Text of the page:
Lake Geneva Cross 2014
A brief report…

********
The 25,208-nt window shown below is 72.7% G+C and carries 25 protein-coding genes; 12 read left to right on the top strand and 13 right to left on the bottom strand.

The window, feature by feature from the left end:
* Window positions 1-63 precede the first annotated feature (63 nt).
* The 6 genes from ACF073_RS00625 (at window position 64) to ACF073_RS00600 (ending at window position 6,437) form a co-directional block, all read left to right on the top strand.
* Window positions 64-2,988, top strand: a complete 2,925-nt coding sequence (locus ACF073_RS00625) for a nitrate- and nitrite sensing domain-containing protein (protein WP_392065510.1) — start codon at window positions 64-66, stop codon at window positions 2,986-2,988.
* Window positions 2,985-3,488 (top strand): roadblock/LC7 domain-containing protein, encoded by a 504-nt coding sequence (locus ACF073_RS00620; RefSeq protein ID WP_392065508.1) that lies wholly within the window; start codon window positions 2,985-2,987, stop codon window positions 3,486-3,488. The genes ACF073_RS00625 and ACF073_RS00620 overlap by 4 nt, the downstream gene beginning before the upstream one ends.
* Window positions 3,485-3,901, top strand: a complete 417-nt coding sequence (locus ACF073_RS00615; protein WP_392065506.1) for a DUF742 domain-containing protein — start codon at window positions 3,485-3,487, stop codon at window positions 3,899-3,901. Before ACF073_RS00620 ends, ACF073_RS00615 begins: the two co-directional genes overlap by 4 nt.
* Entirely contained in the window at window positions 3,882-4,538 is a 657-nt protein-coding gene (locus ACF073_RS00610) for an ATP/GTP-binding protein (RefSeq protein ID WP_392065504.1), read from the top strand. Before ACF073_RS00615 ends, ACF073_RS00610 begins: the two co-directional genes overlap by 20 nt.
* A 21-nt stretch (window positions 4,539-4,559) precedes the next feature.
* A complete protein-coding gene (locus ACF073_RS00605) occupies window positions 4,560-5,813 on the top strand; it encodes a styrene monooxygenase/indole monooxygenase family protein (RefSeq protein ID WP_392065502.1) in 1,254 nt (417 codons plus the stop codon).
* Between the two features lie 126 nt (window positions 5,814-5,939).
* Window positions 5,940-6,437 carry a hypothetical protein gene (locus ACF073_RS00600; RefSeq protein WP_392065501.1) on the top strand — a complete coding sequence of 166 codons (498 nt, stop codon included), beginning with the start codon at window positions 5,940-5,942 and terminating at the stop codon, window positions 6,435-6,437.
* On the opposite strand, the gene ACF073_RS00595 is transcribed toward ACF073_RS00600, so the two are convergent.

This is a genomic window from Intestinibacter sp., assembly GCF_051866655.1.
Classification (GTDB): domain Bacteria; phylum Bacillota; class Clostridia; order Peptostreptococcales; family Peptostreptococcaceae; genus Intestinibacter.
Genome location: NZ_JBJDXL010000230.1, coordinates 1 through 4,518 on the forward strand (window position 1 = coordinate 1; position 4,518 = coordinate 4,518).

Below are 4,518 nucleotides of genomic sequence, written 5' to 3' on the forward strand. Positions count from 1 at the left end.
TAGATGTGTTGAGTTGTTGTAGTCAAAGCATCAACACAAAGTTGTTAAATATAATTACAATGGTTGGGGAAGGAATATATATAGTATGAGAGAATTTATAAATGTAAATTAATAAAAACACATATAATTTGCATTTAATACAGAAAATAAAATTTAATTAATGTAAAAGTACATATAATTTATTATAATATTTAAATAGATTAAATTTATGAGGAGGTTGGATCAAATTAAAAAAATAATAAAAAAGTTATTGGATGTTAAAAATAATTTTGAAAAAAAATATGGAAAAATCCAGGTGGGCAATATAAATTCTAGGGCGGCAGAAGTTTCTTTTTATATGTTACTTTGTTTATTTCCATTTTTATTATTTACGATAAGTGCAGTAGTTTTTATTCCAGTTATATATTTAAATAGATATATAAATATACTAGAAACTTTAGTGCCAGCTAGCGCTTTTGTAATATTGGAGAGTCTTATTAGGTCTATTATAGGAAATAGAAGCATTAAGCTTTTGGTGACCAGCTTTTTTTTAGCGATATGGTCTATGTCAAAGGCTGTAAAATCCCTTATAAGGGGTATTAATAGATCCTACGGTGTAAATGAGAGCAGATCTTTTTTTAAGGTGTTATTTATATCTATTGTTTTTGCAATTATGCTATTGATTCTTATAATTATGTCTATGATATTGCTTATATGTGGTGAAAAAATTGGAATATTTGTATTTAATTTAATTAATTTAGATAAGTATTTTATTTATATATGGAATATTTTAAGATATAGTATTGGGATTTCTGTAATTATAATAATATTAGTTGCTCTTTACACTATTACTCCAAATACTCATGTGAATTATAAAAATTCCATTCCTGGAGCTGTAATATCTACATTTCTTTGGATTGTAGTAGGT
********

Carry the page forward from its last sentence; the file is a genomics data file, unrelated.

Last year’s edition of this race featured gloomy all-day rain and a clammy slopfest otherwise known as The Real CX. While that’s nice for fireside stories and all, this year we had a nicely forgiving bluebird day in the 60s and 70s, complementing one of the most complete CX courses I have ridden. The start was on slightly uphill pavement which turned quickly to gravel—great venue for an all-out sprint for the holeshot. Due to my general lassitude and other factors, I arrived to the staging area only a couple of minutes before the start, condemning me to the back of a nearly 80 person start mob. Surely with a spot farther up I would have crushed my way to a nearly mid-pack triumph, but that was not to be. At least that’s how I’m telling it. A healthy late summer beer habit combined with the flogged legs of a brand new fatbike owner will be my flimsy excuses for a pretty poor showing even considering starting in the back row. That aside, the course took us somewhat uphill to a few twisty turny bits around trees in the upper part of a large field. The CX4 race had some definite slipperiness here although my later attempts in the SS race found it much more grippy. Nonetheless, the twists and turns gave way to a brisk charge through an open field, and where last year we had a lonely pair of barriers taking up space out there, this time there was a hastily assembled set of 3 ‘whoops,’ the center of the only photograph I have to share. My photo is from the last race of the day, featuring a most photogenic fall as consequence of the preceding rider’s over cooking of whoop #1. I posted the full video to the WCA cyclocross facebook page, to zero response. In any event, the little whoops cause me no great difficulty and continue a charming habit the Wisconsin races have of providing at least one unique and skill-requiring feature per course.